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sub DirectoryExists {

    my $param = shift;

    # Remove first element of the array
    shift @{$param};

    # Loop through each directory to see if it exists

    foreach my $directory (@{$param}) {

        unless (-e $directory && -d $directory) {
                return 0;
        }
    }

    # True
    return 1;
}

Is there any way to optimize this code?

Is there any good way to optimize this code?

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1  
That depends on what you expect it to do. Can you give an example of how you would call it? –  Ether Jun 18 '10 at 16:39
3  
You can omit the -e test in your code. –  planetp Jun 18 '10 at 18:00

2 Answers 2

up vote 7 down vote accepted

That algorithm is pretty efficient, because it stops at the first item but you might want to give List::Util::first a try.

use List::Util qw<first>;
#...

return defined first { -e && -d } @$param;

The only major optimization would be that it runs in the C-layer. It's also a pretty recognizable idiom in Perl, and so despite the golf look, the purpose is to "speak perl", not to golf.

List::MoreUtils::any would give you a similar effect and as well, it's a better fit to what you're trying to express: you're asking if any in the array are directories. (a hint though, stack parameter passing is slightly to significantly faster than constructing a reference and passing it--at least in my tests.)

Anyway, here's what it looks like:

return any { -e && -d } @$param;

Means to return true if any satisfy that expression. any often runs in the C-layer, if the module could load its XS version. Otherwise it's "Pure Perl" and probably runs similar to yours.

However, I'm pretty sure you don't have to test for both existence and directory. I'm pretty sure that if the file does not exist, it's not going to be seen as a directory. So, you could collapse it to one condition.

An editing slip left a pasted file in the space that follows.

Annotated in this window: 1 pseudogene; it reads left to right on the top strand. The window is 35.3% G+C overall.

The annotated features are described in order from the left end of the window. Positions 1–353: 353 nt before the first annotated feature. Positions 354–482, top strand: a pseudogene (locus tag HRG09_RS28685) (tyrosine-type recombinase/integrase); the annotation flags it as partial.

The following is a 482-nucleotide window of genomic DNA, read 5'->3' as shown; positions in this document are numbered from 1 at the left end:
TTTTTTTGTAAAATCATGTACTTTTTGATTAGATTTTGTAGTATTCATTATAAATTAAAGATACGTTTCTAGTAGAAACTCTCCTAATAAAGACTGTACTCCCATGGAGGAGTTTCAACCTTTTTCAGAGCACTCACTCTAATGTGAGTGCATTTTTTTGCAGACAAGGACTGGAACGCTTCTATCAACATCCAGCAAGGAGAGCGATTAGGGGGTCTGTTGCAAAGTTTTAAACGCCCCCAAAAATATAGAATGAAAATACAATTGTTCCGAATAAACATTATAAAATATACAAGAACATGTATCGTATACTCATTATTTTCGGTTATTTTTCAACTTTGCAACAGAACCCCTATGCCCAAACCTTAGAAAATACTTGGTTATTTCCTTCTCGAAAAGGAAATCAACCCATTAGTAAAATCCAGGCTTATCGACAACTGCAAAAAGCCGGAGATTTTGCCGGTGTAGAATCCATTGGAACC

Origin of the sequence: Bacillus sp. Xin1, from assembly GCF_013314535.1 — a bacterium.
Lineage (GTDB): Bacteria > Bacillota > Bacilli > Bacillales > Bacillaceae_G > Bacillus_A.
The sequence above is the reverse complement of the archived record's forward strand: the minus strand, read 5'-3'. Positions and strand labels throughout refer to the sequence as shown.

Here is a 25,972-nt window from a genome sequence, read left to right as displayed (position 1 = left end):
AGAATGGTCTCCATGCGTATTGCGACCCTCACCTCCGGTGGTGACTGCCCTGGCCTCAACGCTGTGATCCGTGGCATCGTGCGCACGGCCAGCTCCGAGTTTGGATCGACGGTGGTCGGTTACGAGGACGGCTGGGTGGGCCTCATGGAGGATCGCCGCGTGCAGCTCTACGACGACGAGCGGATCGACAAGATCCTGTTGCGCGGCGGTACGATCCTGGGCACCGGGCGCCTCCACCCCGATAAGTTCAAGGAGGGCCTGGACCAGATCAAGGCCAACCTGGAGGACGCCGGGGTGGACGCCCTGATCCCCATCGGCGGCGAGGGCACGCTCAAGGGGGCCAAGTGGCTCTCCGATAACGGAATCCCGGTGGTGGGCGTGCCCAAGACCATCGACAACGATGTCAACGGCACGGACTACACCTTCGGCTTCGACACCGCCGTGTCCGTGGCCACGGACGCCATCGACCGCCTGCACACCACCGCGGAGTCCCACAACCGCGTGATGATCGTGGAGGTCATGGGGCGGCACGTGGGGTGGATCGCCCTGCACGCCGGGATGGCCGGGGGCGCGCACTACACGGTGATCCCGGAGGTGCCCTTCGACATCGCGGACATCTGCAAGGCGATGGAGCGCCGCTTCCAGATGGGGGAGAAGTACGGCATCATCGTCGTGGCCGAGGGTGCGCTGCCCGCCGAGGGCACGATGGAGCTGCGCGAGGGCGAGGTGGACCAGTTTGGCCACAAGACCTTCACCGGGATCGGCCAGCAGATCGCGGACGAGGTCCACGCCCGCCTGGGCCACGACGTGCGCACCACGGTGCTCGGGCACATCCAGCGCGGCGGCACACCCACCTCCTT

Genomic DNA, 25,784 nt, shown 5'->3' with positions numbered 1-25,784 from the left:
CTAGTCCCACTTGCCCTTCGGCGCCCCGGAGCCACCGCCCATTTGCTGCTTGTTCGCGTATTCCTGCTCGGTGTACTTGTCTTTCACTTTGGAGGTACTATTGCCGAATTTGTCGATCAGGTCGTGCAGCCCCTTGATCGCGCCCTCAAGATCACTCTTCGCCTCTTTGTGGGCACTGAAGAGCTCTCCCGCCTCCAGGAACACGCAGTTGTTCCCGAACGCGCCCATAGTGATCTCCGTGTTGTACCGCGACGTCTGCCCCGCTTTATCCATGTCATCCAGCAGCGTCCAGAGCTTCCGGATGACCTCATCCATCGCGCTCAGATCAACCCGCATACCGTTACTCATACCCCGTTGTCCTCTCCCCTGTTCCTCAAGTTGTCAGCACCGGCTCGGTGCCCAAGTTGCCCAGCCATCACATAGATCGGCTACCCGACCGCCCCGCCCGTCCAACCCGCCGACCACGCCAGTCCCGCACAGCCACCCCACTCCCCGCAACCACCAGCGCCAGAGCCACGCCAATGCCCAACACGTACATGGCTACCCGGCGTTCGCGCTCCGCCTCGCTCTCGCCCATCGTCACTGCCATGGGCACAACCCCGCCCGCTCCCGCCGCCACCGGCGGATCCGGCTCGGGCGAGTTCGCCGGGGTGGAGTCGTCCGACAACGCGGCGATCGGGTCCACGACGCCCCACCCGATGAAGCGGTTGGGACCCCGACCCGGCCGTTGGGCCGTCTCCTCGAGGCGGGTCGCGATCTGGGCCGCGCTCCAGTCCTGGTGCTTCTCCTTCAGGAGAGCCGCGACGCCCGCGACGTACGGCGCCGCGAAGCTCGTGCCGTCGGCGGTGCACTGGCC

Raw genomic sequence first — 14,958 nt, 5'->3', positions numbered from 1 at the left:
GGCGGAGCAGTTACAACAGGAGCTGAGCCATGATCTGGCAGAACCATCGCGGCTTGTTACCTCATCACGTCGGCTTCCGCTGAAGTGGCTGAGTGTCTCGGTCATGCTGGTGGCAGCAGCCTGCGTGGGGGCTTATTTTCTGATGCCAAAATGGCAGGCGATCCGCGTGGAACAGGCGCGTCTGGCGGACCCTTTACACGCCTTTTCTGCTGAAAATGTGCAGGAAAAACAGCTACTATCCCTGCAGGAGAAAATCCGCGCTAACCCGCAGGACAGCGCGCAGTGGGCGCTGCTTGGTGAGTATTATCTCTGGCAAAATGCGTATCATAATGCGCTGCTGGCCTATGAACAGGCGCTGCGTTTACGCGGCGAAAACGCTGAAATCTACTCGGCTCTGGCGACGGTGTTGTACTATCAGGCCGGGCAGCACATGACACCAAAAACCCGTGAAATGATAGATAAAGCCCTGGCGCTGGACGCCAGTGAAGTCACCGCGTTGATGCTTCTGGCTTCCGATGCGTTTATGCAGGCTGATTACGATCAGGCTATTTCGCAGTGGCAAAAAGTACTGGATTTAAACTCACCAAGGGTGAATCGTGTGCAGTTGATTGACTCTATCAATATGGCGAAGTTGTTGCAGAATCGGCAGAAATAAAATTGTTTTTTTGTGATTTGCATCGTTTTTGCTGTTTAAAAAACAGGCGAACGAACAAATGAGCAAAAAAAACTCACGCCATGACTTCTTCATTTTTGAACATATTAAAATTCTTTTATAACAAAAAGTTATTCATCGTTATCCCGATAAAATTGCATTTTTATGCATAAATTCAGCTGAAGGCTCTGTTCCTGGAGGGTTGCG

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5  
for efficiency, you can use { -e && -d _ } to ensure that stat is only called once per file –  Eric Strom Jun 18 '10 at 19:13
1  
@Eric Strom: I find your optimisation a bit funny actually -- yes it works and will save a kernel filesystem op, but as Axeman and planetp noted, so does this: { -d } :) –  j_random_hacker Jun 21 '10 at 6:04

I would write that code as:

sub all_directories_exist {
    my $param = shift;

    # Remove first element of the array
    shift @{$param};

    for my $dir ( @{ $param } ) {
        return unless -e $directory;
        return unless -d _;
    }

    return 1;
}

I am guessing —although I haven't benchmarked it— one cannot get much faster than that.

Two points:

  1. Do NOT return 0 to indicate failure. You will be surprised if your sub is called in list context.

  2. Are you sure you want to modify the array pointed to by $param?

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Just a guess - perhaps the OP wants to shift to get rid of the . or .. entries in a typical directory list. –  Zaid Jun 21 '10 at 5:49
1  
@Zaid: Yes, that's something you may want to do, but what Sinan means is that the shift is actually modifying the caller's array -- which is probably not something you want to do. Something I'd put a big loud comment next to at least if that's what I intended. –  j_random_hacker Jun 21 '10 at 6:00
    
Ah, OK, it was the second shift I had in mind when I made my earlier comment. –  Zaid Jun 21 '10 at 13:32
    
@Zaid: Um, I'm talking about the 2nd shift too. $param is a ref to an array owned by someone caller-side; shift @{$param}; will modify that array. –  j_random_hacker Jun 22 '10 at 5:12
    
@j_random_hacker : Agreed, and it's because the first shift causes $param to refer to the caller-side array. It doesn't create a lexical copy like @_ would. –  Zaid Jun 22 '10 at 11:37

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